The Asmat are an ethnic group of New Guinea, residing in the Papua province of Indonesia. The Asmat inhabit a region on the island’s southwestern coast bordering the Arafura Sea, with lands totaling approximately 18,000 km2 (7,336 mi2) and consisting of mangrove, tidal swamp, freshwater swamp, and lowland rainforest.
The land of Asmat is located both within and adjacent to Lorentz National Park and World Heritage Site, the largest protected area in the Asia-Pacific region. The total Asmat population is estimated to be around 70,000. The term “Asmat” is used to refer both to the people and the region they inhabit.
The Asmat have one of the most well-known woodcarving traditions in the Pacific, and their art is sought by collectors worldwide.
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From Bandung, Indonesia
Travel from Mar 2 to Mar 15
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Sing-sings are held regularly throughout the Western Highlands and not often for tourist entertainment puposes. Generally these gatherings of clans in traditional costume with ritual dancing and chanting is performed for ceremonial reasons. The most popular time for tourism to Mt Hagen is in August when the Mt Hagen Culture Show is held, with hundreds of different tribes present, each wearing their distinctive tribal outfits of feathers, plants, woven kilts, body paint and sometimes carrying weapons such as bows, arrows and little axes.



From Bandung, Indonesia
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Weddings take place only at the time of the great pig feast, which is held in an alliance area every four to six years. Moiety exogamy is invariably observed. Marriages tend to take place between neighbors, if not within a neighborhood at least within a confederation. Some marriages are arranged by the families, while others are love matches arranged by the individuals. Marriage begins a series of relatively equal exchanges between the two families, which continues for a generation, through the initiation and marriage of the resulting children. These exchanges consist of pigs, cowrie shell bands, and sacred slate stones. Immediate postmarital residence is patrilocal, although within a few years the couple is likely to be living neolocally within the neighborhood or confederation where both sets of parents live. Divorce is fairly easy, but long-term separation is more common. At early stages of tension, the wife, or the junior wife, moves out to another relative’s compound for a time. Nearly half the men are involved in polygynous marriages. The Grand Valley Dani have remarkably little interest in sexuality. A postpartum sexual abstinence period of around five years is generally observed by both parents of a child. The minority of men who are involved in polygynous marriages may have sexual access to another wife, but for most men and all women there are no alternative outlets nor any apparent increased level of stress for those subject to the abstinence. Ritual homosexuality is absent. This extraordinarily long postpartum sexual abstinence has not been reported among the Western Dani.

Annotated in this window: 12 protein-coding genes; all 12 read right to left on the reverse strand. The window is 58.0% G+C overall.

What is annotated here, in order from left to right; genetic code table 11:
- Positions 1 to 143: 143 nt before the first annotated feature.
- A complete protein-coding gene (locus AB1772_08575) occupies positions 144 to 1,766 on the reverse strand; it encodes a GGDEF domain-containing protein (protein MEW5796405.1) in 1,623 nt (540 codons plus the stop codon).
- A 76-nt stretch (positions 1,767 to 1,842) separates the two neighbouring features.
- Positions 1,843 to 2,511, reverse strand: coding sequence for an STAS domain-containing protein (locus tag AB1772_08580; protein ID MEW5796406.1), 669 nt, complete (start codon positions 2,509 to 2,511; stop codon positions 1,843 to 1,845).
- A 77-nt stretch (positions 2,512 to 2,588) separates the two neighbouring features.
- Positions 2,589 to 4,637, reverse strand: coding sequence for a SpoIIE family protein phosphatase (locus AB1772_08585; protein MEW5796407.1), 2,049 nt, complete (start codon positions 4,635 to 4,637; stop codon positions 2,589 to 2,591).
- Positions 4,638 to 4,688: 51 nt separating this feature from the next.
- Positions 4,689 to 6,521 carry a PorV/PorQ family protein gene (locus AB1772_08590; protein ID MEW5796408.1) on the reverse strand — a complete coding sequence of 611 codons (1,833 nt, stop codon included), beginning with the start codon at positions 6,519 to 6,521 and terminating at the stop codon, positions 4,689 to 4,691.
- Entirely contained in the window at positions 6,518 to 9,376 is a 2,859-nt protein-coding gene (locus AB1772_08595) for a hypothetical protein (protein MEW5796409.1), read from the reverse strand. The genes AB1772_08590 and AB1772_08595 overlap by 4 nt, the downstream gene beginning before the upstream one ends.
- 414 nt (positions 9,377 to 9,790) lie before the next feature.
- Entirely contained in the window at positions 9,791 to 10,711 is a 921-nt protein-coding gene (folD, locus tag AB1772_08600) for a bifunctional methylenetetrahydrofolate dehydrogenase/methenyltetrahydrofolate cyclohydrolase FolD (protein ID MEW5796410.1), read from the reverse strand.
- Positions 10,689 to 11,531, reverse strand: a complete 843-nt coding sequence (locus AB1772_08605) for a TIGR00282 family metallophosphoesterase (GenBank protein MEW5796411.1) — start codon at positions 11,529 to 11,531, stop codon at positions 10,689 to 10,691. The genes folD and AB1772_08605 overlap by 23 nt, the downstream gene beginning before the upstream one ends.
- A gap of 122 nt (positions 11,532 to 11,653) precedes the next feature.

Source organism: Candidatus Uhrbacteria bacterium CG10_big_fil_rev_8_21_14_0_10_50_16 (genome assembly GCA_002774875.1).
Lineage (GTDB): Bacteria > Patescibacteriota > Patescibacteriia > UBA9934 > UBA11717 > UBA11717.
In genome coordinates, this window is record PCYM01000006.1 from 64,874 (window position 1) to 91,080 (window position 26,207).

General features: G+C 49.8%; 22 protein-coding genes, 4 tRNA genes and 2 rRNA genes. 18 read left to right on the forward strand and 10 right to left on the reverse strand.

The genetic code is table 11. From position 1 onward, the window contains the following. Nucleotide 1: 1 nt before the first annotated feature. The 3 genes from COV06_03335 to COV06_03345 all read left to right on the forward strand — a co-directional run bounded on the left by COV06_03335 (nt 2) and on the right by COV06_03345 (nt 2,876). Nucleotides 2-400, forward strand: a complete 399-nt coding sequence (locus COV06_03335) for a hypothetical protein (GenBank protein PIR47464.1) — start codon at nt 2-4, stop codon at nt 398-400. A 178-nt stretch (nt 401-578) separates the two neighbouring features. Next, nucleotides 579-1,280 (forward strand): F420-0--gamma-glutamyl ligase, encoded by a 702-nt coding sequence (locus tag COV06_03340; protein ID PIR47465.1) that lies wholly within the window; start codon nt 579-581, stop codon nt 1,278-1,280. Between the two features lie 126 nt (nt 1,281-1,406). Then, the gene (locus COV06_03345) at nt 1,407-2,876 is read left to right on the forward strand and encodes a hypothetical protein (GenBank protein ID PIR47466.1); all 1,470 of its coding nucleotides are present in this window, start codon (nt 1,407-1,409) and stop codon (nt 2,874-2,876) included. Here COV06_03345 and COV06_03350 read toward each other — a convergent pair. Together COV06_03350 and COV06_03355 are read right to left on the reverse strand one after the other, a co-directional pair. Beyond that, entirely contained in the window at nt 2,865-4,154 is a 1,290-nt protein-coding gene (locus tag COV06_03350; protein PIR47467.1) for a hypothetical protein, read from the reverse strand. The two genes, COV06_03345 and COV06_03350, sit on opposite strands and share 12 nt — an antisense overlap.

From Bandung, Indonesia
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The Dani people, also spelled Ndani, and sometimes conflated with the Lani group to the west, are a people from the central highlands of western New Guinea (the Indonesian province of Papua).

They are one of the most populous tribes in the highlands, and are found spread out through the highlands. The Dani are one of the most well-known ethnic groups in Papua, due to the relatively numerous tourists who visit the Baliem Valley area where they predominate. “Ndani” is the name given to the Baliem Valley people by the Moni people, and, while they don’t call themselves Dani, they have been known as such since the 1926 Smithsonian Institution-Dutch Colonial Government expedition to New Guinea under Matthew Stirling who visited the Moni.
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IMG_3110From Bandung, Indonesia
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PAPUA _ 0173

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Papua mapcards, Indonesia

in 5

in 5-2

From Indonesia
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